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What is a carbohydrate

Carbohydrates are large organic molecules
Found in starch and cellulose
Major food source and energy supply for the body
Stored in the liver and muscle as glycogen
Supply carbon for the synthesis of cell components


What are carbs used for

The primary way for cells to obtain energy is through the oxidation of carbohydrates – ATP
Example: in the body, glucose is oxidized which release chemical energy (ATP) to do the work within the cells


Describe Citric Acid Cycle

Oxidation of carbs

Polysaccharides such as starch and glycogen are first hydrolyzed by enzymes to Glucose
Glucose is transported by blood in animals and cell sap in plants
Glucose is then oxidized to produce carbon dioxide and water
Energy is released in this process which is used for functioning of the cells
Energy can be extracted from carbohydrates, fats and when necessary, proteins


What is the structure of a carb like?

Organic compounds containing only C, H and 0
Ratio of carbon, hydrogen and oxygen is 1:2:1
General formula: Cn(H2O)n
Carbonyl group (lone carbon atom double-bonded to an oxygen atom)
Functional groups - an aldehyde (aldose)---(O=CH) or ketone (ketose)----(O=C)
Sugar names usually end in ‘ose’
Carbohydrates means: carbon(Carbo) + water (hydrate)


What are some chemical properties of carbs

Reducing substances:
Reduce other compounds
Must contain ketone or aldehyde group
e.g. glucose, maltose, fructose , galactose and lactose
Formation of Gylcosidic bond
With other carbohydrates or non carbohydrates e.g. 2 sugar molecule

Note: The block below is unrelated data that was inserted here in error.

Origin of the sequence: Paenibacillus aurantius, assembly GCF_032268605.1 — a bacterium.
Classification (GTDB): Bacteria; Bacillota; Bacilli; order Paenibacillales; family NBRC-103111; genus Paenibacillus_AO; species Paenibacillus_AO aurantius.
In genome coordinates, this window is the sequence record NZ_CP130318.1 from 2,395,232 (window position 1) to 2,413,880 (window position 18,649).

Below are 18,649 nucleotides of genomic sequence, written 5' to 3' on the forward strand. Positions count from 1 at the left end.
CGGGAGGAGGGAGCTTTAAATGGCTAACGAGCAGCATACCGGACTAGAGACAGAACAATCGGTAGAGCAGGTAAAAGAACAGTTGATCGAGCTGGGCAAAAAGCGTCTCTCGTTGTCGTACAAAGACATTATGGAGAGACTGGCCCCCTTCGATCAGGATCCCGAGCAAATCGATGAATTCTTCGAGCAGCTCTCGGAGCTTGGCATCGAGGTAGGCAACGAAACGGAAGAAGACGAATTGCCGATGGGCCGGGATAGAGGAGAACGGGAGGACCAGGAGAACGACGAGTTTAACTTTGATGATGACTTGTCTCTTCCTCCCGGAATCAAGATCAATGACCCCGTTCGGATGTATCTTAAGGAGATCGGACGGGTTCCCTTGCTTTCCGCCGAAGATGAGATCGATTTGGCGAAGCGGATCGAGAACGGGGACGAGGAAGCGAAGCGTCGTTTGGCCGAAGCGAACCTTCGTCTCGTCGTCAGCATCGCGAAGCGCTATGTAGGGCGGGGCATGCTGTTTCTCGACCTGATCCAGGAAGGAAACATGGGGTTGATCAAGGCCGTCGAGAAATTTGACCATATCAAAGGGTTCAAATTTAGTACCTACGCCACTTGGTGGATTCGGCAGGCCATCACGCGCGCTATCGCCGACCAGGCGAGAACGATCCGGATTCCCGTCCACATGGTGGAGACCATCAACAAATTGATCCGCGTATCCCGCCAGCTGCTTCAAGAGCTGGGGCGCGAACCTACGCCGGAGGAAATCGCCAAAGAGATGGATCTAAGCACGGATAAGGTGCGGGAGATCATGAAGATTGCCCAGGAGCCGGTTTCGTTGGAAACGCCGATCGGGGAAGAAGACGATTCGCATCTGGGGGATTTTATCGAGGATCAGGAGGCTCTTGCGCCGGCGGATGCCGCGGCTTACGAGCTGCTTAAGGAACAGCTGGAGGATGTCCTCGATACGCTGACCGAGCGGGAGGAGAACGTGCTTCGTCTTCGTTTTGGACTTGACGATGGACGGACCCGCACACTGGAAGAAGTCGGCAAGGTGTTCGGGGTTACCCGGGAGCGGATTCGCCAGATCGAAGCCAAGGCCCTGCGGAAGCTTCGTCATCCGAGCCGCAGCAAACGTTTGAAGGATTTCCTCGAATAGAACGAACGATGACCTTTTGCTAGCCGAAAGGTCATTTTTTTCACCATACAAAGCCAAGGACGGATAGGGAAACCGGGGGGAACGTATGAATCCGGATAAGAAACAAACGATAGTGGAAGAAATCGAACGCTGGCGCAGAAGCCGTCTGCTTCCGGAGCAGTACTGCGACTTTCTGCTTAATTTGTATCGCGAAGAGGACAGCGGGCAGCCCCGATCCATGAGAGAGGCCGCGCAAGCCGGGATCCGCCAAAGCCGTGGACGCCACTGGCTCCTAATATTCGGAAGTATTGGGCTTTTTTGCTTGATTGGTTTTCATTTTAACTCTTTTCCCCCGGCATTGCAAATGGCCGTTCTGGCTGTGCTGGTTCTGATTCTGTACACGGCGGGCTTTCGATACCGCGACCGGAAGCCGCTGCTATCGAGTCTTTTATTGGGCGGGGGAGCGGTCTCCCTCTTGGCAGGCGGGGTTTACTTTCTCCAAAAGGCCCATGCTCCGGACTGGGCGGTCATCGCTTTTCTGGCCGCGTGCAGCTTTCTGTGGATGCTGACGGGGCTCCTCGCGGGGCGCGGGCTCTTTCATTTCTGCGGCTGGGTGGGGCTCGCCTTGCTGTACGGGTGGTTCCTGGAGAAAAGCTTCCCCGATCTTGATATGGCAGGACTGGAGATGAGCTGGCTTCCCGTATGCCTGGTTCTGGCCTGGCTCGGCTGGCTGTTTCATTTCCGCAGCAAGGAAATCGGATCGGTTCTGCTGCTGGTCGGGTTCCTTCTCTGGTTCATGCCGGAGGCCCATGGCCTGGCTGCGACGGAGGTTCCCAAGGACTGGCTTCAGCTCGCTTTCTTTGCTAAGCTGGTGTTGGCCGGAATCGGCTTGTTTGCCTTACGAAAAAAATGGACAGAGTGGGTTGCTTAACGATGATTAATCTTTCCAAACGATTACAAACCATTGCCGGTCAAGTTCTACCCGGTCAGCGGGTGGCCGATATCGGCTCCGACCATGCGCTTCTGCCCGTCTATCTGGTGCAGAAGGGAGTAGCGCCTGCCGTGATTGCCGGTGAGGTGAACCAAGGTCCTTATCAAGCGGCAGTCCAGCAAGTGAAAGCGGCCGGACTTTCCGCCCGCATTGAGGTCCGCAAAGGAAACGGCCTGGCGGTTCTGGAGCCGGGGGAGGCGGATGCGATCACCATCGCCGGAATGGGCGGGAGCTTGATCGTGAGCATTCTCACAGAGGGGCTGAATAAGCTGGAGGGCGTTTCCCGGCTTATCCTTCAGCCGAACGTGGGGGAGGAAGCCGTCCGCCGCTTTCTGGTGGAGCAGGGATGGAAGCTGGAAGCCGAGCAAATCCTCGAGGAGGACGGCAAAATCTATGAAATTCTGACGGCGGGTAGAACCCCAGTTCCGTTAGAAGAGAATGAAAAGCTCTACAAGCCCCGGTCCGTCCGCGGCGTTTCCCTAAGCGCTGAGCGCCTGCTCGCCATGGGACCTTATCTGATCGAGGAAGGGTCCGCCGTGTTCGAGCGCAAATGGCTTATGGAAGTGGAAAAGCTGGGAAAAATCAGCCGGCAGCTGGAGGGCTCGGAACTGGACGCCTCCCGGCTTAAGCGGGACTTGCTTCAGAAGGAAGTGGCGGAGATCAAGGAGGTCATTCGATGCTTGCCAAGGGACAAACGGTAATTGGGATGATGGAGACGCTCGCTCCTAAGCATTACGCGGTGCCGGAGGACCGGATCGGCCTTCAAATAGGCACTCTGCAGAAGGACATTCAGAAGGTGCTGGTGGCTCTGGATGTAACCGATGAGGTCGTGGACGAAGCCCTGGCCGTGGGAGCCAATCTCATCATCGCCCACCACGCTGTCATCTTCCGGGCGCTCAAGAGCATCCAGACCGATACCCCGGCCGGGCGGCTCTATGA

What are carbs classified as?

Carbohydrates are divided into four types –
Based on the number of sugar units in the total chain
Monosaccharides - single sugar unit
Disaccharides - two monosaccharide units (maltose, sucrose and lactose)
Oligosaccharides - 3-10 monosaccharideunits
Polysaccharides - > 10 monosaccharide units (starch, glucose and glycogen)


What are Monosaccharides

These are the basic carbohydrates
Most common – Glucose , fructose and galactose
General formula: Cn(H2O)n -simple sugar
n can be 3, 5 , 6 carbon atoms
If n = 3, the sugar is a triose – 3 carbon atoms
If n = 5, the sugar is a pentose – 5 carbons
If n = 6, the sugar is a hexose – 6 carbons
Like Ribose and Deoxyribose in RNA and DNA


Describe Complex Carbohydrates with example

Starch e.g. cereals, bread and pasta
Cellulose (form of fiber)


What is Ribose?

Simple Sugar
Ribose comprise the backbone of the genetic molecule known as RNA – Ribonucleic Acid
RNA – Single-stranded molecule
Central to protein synthesis


What is Deoxyribose?

Simple Sugar
Deoxyribose is a component of DNA –
Deoxyribonucleic Acid
DNA – Double-stranded molecule
Contains the genetic instructions


What is Hexose?

The hexose sugars are the most abundant simple sugars and those most frequently found in food
They include the sugars glucose, fructose, and galactose
Glucose (C6H12O6) contain six carbon atoms and an aldehyde group
Monosaccharide molecules can exist in an open-chain (acyclic) and ring (cyclic) form


What are Disaccharides?

Simple sugars - found in sweets, jams
Combination of two simple sugars linked by a glycosidic bond (covalent bond)
Involves the elimination of water, from the functional groups only
Produce two monosaccharides when react with water
Common disaccharides:
Maltose ----- 2 D-glucose molecules
Lactose------ glucose + galactose
Sucrose------ glucose + fructose


What are Polysaccharides?

Many simple sugars/monosaccharides linked together forming long chains
Important polysaccharides
Starch, glycogen, cellulose

Humans are able to metabolize
Produced by plants for storage


What is Glycogen ?

Composed of a large number of glucose units
Humans store energy/glucose in the form of glycogen
Stored in the liver and muscles